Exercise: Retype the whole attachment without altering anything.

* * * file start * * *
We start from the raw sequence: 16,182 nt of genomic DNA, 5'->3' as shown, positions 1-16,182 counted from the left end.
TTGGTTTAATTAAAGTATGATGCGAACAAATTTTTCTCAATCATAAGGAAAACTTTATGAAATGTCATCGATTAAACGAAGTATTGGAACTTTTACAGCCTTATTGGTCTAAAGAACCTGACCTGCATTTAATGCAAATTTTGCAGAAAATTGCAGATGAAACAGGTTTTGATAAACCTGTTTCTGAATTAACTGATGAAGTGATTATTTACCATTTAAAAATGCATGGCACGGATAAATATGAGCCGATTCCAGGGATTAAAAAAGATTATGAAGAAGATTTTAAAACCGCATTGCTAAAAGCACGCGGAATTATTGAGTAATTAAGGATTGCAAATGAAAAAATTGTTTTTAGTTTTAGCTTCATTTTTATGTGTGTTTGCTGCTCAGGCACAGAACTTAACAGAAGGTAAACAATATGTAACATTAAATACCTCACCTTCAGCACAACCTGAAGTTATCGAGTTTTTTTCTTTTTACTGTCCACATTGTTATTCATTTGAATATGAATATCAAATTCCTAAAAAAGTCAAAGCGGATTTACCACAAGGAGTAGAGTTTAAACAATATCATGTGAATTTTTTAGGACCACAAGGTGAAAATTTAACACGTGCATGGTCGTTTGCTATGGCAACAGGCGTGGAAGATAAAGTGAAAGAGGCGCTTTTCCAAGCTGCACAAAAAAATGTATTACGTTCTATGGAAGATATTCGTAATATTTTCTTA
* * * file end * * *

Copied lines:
We start from the raw sequence: 16,182 nt of genomic DNA, 5'->3' as shown, positions 1-16,182 counted from the left end.
TTGGTTTAATTAAAGTATGATGCGAACAAATTTTTCTCAATCATAAGGAAAACTTTATGAAATGTCATCGATTAAACGAAGTATTGGAACTTTTACAGCCTTATTGGTCTAAAGAACCTGACCTGCATTTAATGCAAATTTTGCAGAAAATTGCAGATGAAACAGGTTTTGATAAACCTGTTTCTGAATTAACTGATGAAGTGATTATTTACCATTTAAAAATGCATGGCACGGATAAATATGAGCCGATTCCAGGGATTAAAAAAGATTATGAAGAAGATTTTAAAACCGCATTGCTAAAAGCACGCGGAATTATTGAGTAATTAAGGATTGCAAATGAAAAAATTGTTTTTAGTTTTAGCTTCATTTTTATGTGTGTTTGCTGCTCAGGCACAGAACTTAACAGAAGGTAAACAATATGTAACATTAAATACCTCACCTTCAGCACAACCTGAAGTTATCGAGTTTTTTTCTTTTTACTGTCCACATTGTTATTCATTTGAATATGAATATCAAATTCCTAAAAAAGTCAAAGCGGATTTACCACAAGGAGTAGAGTTTAAACAATATCATGTGAATTTTTTAGGACCACAAGGTGAAAATTTAACACGTGCATGGTCGTTTGCTATGGCAACAGGCGTGGAAGATAAAGTGAAAGAGGCGCTTTTCCAAGCTGCACAAAAAAATGTATTACGTTCTATGGAAGATATTCGTAATATTTTCTTA